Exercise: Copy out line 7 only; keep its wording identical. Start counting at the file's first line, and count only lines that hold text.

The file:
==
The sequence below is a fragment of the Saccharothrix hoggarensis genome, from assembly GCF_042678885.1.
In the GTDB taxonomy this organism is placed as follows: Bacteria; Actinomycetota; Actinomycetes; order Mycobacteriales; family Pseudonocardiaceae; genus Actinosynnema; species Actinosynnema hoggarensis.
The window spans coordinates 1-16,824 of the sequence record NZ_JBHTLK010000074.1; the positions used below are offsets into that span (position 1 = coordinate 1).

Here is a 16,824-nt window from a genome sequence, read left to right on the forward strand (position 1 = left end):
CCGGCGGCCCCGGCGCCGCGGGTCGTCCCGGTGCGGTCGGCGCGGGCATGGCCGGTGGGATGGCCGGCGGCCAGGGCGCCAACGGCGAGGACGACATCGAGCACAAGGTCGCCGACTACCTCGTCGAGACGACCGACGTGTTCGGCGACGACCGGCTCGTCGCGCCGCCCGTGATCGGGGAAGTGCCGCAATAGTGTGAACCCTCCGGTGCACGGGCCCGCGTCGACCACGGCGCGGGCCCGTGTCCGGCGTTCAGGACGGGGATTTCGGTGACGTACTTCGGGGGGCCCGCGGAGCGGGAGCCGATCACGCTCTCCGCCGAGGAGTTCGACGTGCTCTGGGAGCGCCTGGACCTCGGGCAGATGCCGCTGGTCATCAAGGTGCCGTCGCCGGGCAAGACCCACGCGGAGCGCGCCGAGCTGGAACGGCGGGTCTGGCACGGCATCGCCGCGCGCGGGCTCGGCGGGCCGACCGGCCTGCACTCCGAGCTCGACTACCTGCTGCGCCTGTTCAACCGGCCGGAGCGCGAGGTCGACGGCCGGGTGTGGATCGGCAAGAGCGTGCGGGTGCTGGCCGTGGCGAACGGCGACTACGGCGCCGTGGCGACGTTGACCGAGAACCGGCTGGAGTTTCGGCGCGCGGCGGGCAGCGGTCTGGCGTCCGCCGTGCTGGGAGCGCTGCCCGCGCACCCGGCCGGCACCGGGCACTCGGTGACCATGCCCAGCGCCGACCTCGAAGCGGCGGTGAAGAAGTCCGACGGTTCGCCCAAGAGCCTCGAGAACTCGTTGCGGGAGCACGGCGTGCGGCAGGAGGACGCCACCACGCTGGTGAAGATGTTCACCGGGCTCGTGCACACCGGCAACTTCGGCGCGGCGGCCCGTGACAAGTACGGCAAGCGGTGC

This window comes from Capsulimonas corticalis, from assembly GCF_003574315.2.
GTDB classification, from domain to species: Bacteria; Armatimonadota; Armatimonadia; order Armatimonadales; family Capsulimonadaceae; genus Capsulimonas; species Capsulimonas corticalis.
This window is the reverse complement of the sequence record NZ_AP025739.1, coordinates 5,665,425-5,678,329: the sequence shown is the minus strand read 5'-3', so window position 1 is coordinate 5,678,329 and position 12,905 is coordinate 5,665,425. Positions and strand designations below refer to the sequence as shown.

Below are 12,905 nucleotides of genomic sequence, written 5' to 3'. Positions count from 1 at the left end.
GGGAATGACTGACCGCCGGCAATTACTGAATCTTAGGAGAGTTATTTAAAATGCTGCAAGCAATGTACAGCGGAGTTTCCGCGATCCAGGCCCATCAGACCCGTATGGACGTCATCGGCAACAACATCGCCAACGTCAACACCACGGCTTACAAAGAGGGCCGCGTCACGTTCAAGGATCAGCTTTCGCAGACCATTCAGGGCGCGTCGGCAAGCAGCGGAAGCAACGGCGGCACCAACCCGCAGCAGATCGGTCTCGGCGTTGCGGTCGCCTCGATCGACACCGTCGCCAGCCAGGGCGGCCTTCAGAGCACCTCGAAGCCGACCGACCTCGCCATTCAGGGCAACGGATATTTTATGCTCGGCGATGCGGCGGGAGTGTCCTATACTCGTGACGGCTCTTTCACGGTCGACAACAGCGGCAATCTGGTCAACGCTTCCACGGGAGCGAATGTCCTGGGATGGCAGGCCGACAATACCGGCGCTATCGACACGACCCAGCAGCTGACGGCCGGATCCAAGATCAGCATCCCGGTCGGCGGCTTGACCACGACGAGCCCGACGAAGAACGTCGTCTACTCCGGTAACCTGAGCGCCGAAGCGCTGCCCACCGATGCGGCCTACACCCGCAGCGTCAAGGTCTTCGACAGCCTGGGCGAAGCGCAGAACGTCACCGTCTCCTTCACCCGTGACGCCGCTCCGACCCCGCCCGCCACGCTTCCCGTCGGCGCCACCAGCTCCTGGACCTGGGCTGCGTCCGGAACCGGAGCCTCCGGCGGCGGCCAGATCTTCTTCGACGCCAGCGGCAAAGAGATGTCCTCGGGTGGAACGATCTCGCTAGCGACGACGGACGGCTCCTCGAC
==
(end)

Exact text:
GTDB classification, from domain to species: Bacteria; Armatimonadota; Armatimonadia; order Armatimonadales; family Capsulimonadaceae; genus Capsulimonas; species Capsulimonas corticalis.